We know that our readers like and have come to expect real world examples of what we’re talking about, so we are providing two illustrations that we recently compared.
Both illustrations are from companies that have been around since the dawn of time–as far as the life insurance industry in the United States is concerned. Both are mutual life insurers and both policies are participating whole life insurance policies engineered to minimize the base premium, maximize paid up additions, and are using heaving doses of term blending to accomplish it.
I should also add that in the interest of fairness the two companies being compared both use direct recognition in regards to the dividend treatment of loans.
The first illustration is from the bluest of blue blood mutual companies and is touted as being their very best cash accumulation focused product. Now, we can’t confirm that this is 100% true, but that’s what “they” say.
And here’s the second illustration from a smaller mutual company. We know this is absolutely the best cash accumulation scenario for this company and frankly for any other company as we compared it to quite a few other companies.
So now that you can see two illustrations from two different companies that are supposedly working toward the same goal for the client, let’s break down what the differences.
1. The first policy seems to be at a disadvantage from the very beginning because they have a death benefit of $2,000,000. While the second policy illustration is able to use a much lower death benefit of around $860,000.
Why does that matter? Isn't more death benefit for the same premium a positive thing?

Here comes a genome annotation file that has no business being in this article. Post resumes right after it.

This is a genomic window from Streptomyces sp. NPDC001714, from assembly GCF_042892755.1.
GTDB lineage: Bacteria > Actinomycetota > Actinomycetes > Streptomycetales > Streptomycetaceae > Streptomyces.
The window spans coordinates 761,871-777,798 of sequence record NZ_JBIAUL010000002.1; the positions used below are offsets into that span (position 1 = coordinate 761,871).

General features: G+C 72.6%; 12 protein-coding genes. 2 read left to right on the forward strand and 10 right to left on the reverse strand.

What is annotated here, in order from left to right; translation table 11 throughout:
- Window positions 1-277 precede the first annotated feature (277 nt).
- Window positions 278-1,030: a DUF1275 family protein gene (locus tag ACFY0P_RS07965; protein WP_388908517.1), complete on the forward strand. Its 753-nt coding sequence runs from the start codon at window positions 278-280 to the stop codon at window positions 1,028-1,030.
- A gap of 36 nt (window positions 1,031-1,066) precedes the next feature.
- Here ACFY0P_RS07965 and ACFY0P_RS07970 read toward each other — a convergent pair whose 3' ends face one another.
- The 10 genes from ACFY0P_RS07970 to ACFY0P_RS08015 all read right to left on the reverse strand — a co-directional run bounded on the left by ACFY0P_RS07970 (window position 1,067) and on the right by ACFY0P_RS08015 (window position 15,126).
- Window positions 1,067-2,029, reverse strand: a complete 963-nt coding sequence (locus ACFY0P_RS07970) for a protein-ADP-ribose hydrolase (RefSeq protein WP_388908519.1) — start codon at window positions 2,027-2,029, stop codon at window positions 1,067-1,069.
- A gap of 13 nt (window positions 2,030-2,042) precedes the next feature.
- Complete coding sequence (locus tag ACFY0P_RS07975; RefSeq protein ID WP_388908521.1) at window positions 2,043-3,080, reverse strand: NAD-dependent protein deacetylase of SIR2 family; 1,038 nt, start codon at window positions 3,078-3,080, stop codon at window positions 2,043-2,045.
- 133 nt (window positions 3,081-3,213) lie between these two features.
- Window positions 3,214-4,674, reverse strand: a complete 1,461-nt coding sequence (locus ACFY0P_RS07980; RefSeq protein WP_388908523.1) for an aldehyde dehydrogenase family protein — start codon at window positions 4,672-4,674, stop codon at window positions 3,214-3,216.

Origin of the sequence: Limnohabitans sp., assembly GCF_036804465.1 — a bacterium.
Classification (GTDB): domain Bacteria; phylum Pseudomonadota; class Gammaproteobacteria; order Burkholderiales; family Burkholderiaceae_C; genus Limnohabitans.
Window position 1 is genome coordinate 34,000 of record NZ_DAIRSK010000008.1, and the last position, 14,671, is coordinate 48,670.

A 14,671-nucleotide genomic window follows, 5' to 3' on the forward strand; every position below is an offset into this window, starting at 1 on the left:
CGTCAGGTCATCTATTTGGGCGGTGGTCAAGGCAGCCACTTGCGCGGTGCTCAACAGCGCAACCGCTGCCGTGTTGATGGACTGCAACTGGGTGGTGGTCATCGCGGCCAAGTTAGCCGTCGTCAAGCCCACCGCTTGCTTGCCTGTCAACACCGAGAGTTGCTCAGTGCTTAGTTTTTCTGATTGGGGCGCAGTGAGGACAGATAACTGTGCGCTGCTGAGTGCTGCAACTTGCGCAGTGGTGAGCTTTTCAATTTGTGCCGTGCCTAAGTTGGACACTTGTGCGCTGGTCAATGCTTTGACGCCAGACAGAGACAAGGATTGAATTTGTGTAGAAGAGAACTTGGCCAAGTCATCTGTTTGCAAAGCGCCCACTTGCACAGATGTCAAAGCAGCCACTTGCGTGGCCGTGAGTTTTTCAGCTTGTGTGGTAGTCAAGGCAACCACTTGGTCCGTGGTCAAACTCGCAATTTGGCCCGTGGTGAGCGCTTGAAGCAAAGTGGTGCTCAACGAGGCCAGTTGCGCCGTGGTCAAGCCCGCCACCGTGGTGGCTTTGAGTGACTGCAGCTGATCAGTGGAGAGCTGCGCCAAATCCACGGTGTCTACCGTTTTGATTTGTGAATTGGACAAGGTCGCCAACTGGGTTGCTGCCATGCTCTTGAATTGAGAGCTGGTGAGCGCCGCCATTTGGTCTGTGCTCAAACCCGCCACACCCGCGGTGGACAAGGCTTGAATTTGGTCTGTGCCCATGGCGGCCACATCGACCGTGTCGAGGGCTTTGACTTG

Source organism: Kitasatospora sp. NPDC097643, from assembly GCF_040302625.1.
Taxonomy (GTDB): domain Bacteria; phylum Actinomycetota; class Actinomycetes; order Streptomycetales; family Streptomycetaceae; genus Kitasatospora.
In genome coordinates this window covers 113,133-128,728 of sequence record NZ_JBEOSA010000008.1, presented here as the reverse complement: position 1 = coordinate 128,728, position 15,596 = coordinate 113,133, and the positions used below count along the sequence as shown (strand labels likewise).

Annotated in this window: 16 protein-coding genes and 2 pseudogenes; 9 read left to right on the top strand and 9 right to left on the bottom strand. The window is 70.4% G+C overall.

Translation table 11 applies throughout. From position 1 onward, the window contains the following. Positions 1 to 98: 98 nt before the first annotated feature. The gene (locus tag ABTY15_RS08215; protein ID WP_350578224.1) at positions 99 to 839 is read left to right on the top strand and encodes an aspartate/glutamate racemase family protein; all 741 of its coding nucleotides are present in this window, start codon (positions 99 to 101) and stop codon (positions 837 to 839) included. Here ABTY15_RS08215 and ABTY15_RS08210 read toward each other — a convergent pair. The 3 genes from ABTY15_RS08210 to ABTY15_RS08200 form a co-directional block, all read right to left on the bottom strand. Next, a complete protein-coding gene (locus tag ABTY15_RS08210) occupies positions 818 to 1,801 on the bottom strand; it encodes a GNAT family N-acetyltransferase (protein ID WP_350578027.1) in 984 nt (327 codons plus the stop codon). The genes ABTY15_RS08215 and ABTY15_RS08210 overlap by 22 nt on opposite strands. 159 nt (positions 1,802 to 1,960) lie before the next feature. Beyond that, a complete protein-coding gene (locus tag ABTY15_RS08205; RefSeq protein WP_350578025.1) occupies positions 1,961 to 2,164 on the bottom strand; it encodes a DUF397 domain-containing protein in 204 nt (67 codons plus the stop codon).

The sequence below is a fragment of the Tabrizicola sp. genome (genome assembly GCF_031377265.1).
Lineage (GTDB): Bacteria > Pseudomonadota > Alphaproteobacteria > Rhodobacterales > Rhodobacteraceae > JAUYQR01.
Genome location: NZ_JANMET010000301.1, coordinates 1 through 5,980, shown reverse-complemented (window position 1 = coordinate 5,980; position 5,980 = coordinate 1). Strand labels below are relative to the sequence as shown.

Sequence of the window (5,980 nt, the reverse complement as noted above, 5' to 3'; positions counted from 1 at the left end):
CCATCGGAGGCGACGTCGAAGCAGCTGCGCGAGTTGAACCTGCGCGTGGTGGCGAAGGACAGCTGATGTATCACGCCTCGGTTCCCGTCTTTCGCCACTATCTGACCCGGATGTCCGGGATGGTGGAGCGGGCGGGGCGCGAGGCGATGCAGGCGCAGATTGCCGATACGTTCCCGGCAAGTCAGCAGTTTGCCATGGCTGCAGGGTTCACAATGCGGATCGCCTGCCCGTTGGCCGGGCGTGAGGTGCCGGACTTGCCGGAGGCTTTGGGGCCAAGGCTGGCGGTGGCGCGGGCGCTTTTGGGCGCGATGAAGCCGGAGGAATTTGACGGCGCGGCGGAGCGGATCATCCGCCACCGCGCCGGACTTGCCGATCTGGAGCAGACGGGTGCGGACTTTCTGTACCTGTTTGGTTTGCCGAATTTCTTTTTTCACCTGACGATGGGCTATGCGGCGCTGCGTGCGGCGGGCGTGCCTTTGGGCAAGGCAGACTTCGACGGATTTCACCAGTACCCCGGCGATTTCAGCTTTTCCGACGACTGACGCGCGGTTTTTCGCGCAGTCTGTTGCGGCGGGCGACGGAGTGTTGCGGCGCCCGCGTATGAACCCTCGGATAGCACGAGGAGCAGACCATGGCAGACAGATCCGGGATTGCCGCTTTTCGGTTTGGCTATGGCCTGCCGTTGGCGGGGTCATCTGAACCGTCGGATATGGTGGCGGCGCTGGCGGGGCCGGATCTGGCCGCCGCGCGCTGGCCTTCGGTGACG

In this case it matters because the client isn't looking to maximize the death benefit, he is seeking to maximize the cash accumulation of the policy. That means that the policy with the $2M death benefit has a much higher cost of insurance than does the policy with the $860k death benefit. When designing policies for a maximum cash value accumulation, the goal has to always be to minimize the cost of the death benefit.
Because the death benefit is so much lower in the early years of the policy, it allows the second policy to get ahead and stay ahead of the first.
2. At age 65 the second policy has nearly $300,000 more than the first. Consequently, the second policy is able to generate substantially more in income from age 66-100. The projected annual income is $68,700 versus $103,919.
Some of this difference has to do with loan provisions as well. And that's not a small detail. Company A will always have a loan interest rate that is higher than what is credited in dividends to outstanding loan balance. In other words, they will maintain a positive spread in favor of the company.
On the other hand, company B has a loan provision that provides the loan interest rate equals the dividend interest rate after the policy has been in force for 10 years or longer.
This distinction is crucial and as you can tell makes a big difference when comparing the income numbers.
Also, it's worth noting that while company B has a lower death benefit early on, it grows quite nicely and at age 65 is nearly $1million more than company A. That's the magic of paid up additions hard at work.
By the way, company A is rated A++ by Best and company B is rated A+.
If you'd like to see more comparisons like this for your particular situation, feel free to contact us, we're always happy to help.
Brantley is a practicing life insurance agent and has been for nearly 18 years. After years of trying to sell like his sales managers wanted him to, he discovered that people want to buy life insurance if you actually explain the benefits.